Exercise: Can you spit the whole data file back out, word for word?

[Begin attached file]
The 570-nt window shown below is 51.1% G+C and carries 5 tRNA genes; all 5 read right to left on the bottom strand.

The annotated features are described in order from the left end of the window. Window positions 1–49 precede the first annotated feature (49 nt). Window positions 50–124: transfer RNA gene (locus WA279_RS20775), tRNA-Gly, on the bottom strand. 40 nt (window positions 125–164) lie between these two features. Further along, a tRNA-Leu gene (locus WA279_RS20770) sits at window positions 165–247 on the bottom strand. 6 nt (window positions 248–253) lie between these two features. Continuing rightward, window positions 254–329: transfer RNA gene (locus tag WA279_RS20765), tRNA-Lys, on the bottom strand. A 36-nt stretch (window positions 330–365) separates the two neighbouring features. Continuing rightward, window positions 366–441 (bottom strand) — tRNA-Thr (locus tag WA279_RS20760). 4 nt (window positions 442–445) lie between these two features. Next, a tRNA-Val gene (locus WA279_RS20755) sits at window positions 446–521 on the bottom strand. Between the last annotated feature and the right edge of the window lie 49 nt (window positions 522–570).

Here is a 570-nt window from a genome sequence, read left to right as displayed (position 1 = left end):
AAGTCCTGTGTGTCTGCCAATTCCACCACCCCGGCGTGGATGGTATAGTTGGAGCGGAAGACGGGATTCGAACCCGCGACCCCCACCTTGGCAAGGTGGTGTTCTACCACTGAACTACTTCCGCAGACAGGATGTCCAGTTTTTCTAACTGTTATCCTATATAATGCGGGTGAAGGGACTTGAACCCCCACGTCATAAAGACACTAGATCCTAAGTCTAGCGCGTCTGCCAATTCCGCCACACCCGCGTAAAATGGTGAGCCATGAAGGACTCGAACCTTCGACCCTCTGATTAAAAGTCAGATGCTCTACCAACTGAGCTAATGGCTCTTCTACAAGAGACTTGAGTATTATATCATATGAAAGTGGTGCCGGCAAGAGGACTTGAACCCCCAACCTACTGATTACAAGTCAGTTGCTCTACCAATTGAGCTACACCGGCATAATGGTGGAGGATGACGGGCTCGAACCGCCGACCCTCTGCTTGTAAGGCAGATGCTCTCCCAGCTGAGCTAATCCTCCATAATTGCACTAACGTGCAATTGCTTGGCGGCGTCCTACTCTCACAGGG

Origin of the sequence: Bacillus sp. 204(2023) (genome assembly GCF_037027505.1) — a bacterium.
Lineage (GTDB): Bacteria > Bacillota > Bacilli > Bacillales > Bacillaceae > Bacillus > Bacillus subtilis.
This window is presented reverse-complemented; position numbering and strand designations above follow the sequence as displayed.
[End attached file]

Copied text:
The 570-nt window shown below is 51.1% G+C and carries 5 tRNA genes; all 5 read right to left on the bottom strand.

The annotated features are described in order from the left end of the window. Window positions 1–49 precede the first annotated feature (49 nt). Window positions 50–124: transfer RNA gene (locus WA279_RS20775), tRNA-Gly, on the bottom strand. 40 nt (window positions 125–164) lie between these two features. Further along, a tRNA-Leu gene (locus WA279_RS20770) sits at window positions 165–247 on the bottom strand. 6 nt (window positions 248–253) lie between these two features. Continuing rightward, window positions 254–329: transfer RNA gene (locus tag WA279_RS20765), tRNA-Lys, on the bottom strand. A 36-nt stretch (window positions 330–365) separates the two neighbouring features. Continuing rightward, window positions 366–441 (bottom strand) — tRNA-Thr (locus tag WA279_RS20760). 4 nt (window positions 442–445) lie between these two features. Next, a tRNA-Val gene (locus WA279_RS20755) sits at window positions 446–521 on the bottom strand. Between the last annotated feature and the right edge of the window lie 49 nt (window positions 522–570).

Here is a 570-nt window from a genome sequence, read left to right as displayed (position 1 = left end):
AAGTCCTGTGTGTCTGCCAATTCCACCACCCCGGCGTGGATGGTATAGTTGGAGCGGAAGACGGGATTCGAACCCGCGACCCCCACCTTGGCAAGGTGGTGTTCTACCACTGAACTACTTCCGCAGACAGGATGTCCAGTTTTTCTAACTGTTATCCTATATAATGCGGGTGAAGGGACTTGAACCCCCACGTCATAAAGACACTAGATCCTAAGTCTAGCGCGTCTGCCAATTCCGCCACACCCGCGTAAAATGGTGAGCCATGAAGGACTCGAACCTTCGACCCTCTGATTAAAAGTCAGATGCTCTACCAACTGAGCTAATGGCTCTTCTACAAGAGACTTGAGTATTATATCATATGAAAGTGGTGCCGGCAAGAGGACTTGAACCCCCAACCTACTGATTACAAGTCAGTTGCTCTACCAATTGAGCTACACCGGCATAATGGTGGAGGATGACGGGCTCGAACCGCCGACCCTCTGCTTGTAAGGCAGATGCTCTCCCAGCTGAGCTAATCCTCCATAATTGCACTAACGTGCAATTGCTTGGCGGCGTCCTACTCTCACAGGG

Origin of the sequence: Bacillus sp. 204(2023) (genome assembly GCF_037027505.1) — a bacterium.
Lineage (GTDB): Bacteria > Bacillota > Bacilli > Bacillales > Bacillaceae > Bacillus > Bacillus subtilis.
This window is presented reverse-complemented; position numbering and strand designations above follow the sequence as displayed.